Final Presentations

When they return from spring break, many of our students will begin work on final projects that they will present to the class. These can be remarkable works of creativity and collaboration demonstrating powerful learning outcomes. They can also be grueling exercises in PowerPoint reading that make the semester end with neither bang nor whimper but with “I already gave my presentation, do I still have to come to class?”

When done right, final presentations—by individuals or groups—are an excellent way for students to synthesize and extend learning and practice the real-world skill of getting a group of people to understand something important.  There are many resources for designing good final project assignments; this overview from Stanford’s Teaching Commons lays out some good guidelines and creative ideas.  And since you have been modeling good presentation techniques all semester, your students know what an effective presentation looks like.  But how useful are these final presentations for the rest of the class?  Too often the rest of the class checks out, literally or mentally, from sessions devoted to presentations other than their own. But those last class sessions need not be a waste for all but presenter and instructor.  If the presentations are good—and should we presume anything else?—they should be just as valuable to the students as any other class session.  You may need to help them see this, though.  Here are a few possible strategies:

  • Make completion of a response to the other presentations a required component of the student’s own project. This can be as simple as asking them to fill out a feedback form with “One thing I found interesting in this presentation…” for each project, or as elaborate as requiring peer feedback on each presentation.  If you score the presentations with a rubric, consider having the students complete one for each other.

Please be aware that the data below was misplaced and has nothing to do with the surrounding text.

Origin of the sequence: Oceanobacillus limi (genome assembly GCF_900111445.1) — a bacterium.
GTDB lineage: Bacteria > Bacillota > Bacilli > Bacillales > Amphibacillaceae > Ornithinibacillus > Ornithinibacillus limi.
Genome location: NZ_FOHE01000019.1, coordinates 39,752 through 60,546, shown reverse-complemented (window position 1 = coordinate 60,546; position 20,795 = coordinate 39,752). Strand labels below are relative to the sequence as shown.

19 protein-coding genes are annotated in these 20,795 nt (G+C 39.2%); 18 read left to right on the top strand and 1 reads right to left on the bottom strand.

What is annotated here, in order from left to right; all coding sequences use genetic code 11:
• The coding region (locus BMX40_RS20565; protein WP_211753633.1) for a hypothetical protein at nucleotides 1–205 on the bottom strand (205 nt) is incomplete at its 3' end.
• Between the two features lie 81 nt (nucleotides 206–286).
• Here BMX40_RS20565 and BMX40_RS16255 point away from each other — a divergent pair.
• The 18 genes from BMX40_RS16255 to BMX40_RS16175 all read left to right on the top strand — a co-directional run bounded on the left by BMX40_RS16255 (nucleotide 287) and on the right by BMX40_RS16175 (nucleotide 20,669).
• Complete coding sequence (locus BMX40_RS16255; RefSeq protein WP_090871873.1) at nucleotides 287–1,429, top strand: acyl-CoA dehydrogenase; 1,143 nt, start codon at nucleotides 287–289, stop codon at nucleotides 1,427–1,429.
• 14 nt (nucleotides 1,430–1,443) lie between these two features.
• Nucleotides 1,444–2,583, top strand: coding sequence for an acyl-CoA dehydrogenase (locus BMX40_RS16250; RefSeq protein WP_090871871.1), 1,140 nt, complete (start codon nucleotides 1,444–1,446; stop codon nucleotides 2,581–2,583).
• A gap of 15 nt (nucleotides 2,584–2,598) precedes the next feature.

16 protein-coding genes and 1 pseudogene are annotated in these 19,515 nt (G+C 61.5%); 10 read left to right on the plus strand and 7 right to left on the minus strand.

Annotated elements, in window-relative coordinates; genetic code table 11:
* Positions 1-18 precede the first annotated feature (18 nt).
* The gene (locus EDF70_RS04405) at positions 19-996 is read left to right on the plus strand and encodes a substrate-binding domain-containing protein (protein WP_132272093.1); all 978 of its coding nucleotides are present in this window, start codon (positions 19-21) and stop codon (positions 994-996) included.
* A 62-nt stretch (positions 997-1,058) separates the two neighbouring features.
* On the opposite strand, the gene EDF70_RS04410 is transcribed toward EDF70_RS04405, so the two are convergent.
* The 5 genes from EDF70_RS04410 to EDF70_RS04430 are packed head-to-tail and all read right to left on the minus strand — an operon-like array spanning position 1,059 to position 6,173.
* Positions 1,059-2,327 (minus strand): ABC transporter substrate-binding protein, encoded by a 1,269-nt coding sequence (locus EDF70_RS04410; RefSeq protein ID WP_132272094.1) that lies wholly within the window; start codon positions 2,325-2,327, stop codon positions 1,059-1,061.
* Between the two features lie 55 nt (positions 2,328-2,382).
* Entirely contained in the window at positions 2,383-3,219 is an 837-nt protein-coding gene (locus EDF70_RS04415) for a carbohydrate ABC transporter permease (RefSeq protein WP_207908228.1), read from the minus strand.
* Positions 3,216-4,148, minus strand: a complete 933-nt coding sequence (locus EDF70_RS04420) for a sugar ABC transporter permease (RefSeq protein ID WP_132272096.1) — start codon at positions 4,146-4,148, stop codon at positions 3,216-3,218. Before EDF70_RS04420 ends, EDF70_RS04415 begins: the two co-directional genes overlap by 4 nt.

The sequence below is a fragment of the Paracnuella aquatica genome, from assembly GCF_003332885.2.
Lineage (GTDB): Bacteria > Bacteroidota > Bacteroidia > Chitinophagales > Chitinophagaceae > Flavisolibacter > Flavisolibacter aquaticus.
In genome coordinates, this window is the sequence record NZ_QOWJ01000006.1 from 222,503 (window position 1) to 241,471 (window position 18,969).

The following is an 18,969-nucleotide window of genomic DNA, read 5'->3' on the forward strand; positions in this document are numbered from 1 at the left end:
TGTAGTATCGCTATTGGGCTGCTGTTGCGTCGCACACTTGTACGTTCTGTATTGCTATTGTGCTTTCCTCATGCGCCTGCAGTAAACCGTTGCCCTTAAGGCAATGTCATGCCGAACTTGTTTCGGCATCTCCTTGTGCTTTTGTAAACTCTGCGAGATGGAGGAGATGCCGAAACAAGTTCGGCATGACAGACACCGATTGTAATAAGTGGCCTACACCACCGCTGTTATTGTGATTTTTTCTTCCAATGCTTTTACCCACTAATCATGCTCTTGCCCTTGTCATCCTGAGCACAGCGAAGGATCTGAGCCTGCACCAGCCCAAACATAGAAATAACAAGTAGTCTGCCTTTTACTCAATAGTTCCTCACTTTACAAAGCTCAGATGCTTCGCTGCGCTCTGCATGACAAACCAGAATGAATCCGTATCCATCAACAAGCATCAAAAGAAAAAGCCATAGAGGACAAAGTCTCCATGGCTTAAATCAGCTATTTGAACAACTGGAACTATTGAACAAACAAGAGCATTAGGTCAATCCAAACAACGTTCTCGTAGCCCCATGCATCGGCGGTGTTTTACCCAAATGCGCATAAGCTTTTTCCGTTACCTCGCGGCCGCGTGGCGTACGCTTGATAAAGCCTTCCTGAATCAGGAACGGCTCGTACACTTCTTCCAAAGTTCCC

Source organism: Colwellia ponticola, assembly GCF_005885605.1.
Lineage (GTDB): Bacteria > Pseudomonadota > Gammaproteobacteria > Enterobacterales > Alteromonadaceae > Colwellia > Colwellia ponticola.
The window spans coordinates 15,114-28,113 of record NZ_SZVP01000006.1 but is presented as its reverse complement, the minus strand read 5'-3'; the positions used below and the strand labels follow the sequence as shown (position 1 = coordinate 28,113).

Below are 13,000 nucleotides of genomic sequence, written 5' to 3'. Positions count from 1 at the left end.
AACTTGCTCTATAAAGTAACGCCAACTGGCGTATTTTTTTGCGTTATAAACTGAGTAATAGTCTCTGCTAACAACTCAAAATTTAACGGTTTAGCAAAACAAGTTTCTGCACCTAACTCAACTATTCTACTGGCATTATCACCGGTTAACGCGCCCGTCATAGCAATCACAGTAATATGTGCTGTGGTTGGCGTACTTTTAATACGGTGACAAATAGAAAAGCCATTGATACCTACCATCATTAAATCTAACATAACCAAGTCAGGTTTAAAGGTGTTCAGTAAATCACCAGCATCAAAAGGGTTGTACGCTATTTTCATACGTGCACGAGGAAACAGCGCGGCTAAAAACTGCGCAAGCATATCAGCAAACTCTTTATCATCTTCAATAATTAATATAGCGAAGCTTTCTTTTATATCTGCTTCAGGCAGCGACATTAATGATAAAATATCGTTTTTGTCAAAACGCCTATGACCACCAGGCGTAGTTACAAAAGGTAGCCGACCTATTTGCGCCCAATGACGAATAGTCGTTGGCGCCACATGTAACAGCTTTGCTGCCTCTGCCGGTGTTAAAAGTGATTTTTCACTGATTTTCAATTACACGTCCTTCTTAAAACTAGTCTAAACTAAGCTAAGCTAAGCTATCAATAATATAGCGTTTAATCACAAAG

• Beyond attaching points to paying attention, try giving added legitimacy to student presentations by entrusting them with real course content. With adequate guidance, students can do the heavy lifting on key course concepts or applications, which makes real the students’ transition from novice to something-beyond-novice learners.  If appropriate, you can use material from the presentations in a final exam.
  • Foreground the importance of interacting with other students’ projects by moving the presentations online and devoting class time to responding to and connecting the projects. PowerPoint, video or other presentation formats can be attached to blogs or discussion threads in Blackboard to facilitate responses. Students might also post viewing guides or follow-up questions for their presentations, so that in-class discussions are primed and ready. Here’s an article from Faculty Focus that lays out this process.

This time next week you may have toes in the sand, hands in the garden, or at least a triple latte at your side while you move through the next stack of papers.  Keep your eyes on the prize.

*  Authored by Dr. Katherine McCarthy.

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